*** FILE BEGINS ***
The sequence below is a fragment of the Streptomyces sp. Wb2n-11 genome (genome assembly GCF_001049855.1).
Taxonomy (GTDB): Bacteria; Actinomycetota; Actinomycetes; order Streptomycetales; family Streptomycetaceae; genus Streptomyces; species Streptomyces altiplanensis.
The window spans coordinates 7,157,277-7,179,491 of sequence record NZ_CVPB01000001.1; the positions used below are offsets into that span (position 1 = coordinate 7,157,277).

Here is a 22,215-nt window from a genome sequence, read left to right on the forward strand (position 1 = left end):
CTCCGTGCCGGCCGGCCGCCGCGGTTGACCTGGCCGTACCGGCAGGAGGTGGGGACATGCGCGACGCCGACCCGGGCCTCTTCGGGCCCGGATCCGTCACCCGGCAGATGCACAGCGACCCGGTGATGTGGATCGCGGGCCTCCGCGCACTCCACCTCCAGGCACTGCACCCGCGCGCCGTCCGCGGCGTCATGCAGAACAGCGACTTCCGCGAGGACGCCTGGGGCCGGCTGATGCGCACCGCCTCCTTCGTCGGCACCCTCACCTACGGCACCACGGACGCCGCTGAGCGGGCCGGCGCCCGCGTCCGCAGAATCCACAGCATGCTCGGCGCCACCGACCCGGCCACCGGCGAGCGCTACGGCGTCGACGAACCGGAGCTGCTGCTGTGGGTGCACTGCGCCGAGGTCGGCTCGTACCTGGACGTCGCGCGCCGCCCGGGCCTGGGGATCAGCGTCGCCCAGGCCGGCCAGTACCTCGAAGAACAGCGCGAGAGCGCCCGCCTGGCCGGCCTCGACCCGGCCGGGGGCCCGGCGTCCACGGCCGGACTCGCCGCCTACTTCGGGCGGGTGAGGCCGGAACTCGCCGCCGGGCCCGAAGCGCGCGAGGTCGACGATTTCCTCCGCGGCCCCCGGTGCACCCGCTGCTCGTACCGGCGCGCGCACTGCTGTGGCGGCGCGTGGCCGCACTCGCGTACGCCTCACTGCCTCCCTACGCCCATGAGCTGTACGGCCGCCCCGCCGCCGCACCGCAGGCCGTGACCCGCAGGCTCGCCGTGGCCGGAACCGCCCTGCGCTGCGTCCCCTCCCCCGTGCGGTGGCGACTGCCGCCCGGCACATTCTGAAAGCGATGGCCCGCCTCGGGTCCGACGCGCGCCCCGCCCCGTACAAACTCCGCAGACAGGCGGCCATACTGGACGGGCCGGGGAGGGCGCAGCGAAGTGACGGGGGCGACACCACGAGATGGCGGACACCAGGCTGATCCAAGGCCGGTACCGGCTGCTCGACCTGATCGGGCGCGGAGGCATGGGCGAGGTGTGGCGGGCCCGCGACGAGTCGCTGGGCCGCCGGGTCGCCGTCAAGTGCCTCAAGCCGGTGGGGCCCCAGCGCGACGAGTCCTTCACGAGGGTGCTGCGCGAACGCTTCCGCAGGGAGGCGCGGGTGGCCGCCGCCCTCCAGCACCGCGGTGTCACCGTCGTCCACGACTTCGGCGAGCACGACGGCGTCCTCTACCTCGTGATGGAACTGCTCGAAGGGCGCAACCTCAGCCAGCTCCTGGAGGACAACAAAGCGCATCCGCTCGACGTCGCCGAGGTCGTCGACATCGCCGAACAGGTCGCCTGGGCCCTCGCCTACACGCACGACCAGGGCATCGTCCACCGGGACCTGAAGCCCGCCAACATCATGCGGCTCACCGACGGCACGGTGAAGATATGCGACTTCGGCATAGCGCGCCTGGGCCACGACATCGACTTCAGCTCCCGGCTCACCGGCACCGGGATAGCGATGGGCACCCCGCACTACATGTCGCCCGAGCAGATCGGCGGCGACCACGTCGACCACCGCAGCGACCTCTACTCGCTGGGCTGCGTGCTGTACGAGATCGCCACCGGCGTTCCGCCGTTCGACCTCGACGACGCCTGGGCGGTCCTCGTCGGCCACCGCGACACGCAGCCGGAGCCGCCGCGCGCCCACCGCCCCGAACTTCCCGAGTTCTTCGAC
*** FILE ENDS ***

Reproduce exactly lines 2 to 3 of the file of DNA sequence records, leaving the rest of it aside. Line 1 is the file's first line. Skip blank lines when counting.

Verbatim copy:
Taxonomy (GTDB): Bacteria; Actinomycetota; Actinomycetes; order Streptomycetales; family Streptomycetaceae; genus Streptomyces; species Streptomyces altiplanensis.
The window spans coordinates 7,157,277-7,179,491 of sequence record NZ_CVPB01000001.1; the positions used below are offsets into that span (position 1 = coordinate 7,157,277).